Wednesday, June 6, 2007

National Internet Safety Month: what does your IP address reveal about your location?

June is national Internet safety month. To show support for this cause I will post a series of blogs addressing issues of Internet safety. Some postings will be to promote our new safe search engine for kids, Piffany, but many will be much more general. My first post is regarding the cardinal rule of Internet safety:

Never give out personal information that might give away where you live

This is obviously a very good rule to remember, but how safe are you really? Did you know that your geographical location can be determined from your IP address? Scary, huh? It's true. An IP address is a unique identifying number used by computers to route content on the Internet from computer to computer. Do not confuse them with URLs. IP addresses look like, whereas URLs look like An IP address is like your computers phone number or street address--some cell phones have them too. Every computer that accesses the Internet is assigned an IP address.

One free service I found returned the image seen below when I visited there. Yup, that's me (red ball slightly above and to the right of Cambridge). It also listed detailed information about my city, and nearby cities and towns, including latitude and longitude. If I were, say, a high school student, how hard would it be to track down my high school? Not hard. If you knew my last name and my geographical location, an Internet phone directory will give you my my phone number, from which my address easily follows using a reverse lookup service. The reverse lookup I tried even offered a service for unlisted numbers. My number is unlisted, and it returned my old address in nearby Cambridge. I guess I'm safe for now.

Will these sites show me the location for an IP address other than my own? Yup, I tried a friends to confirm that the location was correct. By the way, I am intentionally leaving out information about the sites I used for this blog, but they are easy to find on the Internet.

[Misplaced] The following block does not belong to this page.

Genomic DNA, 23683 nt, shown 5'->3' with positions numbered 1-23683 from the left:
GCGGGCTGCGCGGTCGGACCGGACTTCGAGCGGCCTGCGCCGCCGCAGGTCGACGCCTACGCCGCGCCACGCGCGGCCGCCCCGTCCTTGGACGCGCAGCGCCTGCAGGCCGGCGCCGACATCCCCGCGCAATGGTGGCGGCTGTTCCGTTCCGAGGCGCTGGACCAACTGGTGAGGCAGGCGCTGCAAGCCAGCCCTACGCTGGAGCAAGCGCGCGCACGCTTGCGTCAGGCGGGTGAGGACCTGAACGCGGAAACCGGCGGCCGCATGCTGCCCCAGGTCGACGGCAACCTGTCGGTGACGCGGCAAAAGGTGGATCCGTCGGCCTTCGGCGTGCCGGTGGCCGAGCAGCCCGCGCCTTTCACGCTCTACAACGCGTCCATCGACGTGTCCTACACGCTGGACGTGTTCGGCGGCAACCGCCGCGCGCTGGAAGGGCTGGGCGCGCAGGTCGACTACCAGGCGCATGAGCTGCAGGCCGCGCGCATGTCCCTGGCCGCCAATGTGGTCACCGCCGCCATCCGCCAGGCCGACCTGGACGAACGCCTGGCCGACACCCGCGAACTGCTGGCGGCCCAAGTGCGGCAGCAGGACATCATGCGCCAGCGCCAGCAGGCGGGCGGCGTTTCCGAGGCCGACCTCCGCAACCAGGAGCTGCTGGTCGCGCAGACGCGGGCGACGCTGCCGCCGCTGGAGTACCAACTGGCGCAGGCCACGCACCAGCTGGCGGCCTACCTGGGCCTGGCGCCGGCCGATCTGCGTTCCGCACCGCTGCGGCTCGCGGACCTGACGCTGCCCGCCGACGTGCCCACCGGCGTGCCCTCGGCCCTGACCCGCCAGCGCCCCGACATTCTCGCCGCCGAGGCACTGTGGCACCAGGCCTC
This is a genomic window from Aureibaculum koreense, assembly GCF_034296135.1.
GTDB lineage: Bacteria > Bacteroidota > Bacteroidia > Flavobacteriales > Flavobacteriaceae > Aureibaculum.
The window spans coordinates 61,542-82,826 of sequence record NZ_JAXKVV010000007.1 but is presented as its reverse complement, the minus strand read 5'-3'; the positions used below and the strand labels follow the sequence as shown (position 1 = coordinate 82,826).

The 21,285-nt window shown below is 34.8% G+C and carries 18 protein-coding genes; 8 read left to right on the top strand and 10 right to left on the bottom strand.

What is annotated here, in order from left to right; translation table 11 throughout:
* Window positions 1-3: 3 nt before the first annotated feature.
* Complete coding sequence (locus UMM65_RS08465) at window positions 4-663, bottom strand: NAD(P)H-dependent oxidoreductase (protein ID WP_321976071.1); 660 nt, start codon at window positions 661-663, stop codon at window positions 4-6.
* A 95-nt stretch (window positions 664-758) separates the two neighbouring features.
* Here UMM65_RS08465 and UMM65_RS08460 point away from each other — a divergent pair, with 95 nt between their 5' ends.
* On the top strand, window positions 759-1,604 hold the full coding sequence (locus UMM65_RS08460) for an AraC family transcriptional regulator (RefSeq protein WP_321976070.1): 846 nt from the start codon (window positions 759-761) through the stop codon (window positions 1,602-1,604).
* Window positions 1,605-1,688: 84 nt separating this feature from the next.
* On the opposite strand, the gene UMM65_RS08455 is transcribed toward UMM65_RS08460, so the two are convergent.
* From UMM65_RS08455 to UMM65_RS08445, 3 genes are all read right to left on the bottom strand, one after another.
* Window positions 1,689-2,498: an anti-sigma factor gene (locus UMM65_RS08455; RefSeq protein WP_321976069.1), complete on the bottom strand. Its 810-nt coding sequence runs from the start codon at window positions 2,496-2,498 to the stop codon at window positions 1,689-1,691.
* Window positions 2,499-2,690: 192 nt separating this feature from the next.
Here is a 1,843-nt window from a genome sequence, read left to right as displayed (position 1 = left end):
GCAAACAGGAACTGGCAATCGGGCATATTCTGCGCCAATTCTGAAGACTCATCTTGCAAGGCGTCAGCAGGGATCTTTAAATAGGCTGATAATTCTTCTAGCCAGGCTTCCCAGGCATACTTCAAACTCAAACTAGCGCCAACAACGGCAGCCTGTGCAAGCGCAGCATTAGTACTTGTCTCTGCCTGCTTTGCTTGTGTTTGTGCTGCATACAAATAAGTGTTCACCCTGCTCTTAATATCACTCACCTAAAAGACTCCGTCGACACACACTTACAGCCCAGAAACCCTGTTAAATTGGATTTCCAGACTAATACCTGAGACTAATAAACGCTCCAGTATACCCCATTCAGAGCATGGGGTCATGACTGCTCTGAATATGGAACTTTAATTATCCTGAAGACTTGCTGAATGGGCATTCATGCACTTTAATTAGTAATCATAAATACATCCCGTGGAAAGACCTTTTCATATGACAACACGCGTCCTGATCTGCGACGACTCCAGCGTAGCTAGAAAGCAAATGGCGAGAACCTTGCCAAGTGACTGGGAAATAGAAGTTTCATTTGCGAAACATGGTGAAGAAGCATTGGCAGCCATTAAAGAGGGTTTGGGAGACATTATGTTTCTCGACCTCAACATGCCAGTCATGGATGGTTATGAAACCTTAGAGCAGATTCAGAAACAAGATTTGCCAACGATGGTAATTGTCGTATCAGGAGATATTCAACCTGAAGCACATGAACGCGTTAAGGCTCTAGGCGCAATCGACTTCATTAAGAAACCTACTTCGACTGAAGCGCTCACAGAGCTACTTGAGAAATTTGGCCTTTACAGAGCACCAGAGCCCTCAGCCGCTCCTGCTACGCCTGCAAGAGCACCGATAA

How Hard is it for someone to get my IP address?

Fortunately, not just anyone can get your IP address. If you host a website on your own server then you can easily obtain the IP addresses of people that visit your site. There are also many CGI scripts available that can be installed on hosted sites. A potential predator could lure you to their server with the malicious intention of retrieving your IP address. This requires some sophistication and judging by the characters caught in the act by Chris Hansen on Dateline's To Catch a Predator, most Internet predators are not savvy enough to pull something like this off, or at least, let's hope not. The most difficult step in locating someone on the Internet is getting their IP address, and that's not too difficult. After that, relatively little work is required before a predator is knocking on your door.

What can be done to safeguard against this?

You can't spoof (fake) an IP address. You can spoof just about anything else, but not your IP address because that is the identifier by which computers on the Internet ensure content is delivered to the right computer. One possibility for hiding your IP address is by using a proxy server, but I am not aware of any services that offer proxy servers for this purpose. It would be expensive for Piffany to offer such a service, though we have discussed it in the past. In general, before committing to a chat room or any website that is social, make sure it doesn't display the IP addresses of its users. You have probably seen before entries like 'David is logged in from'.

What does Piffany plan to do about this problem?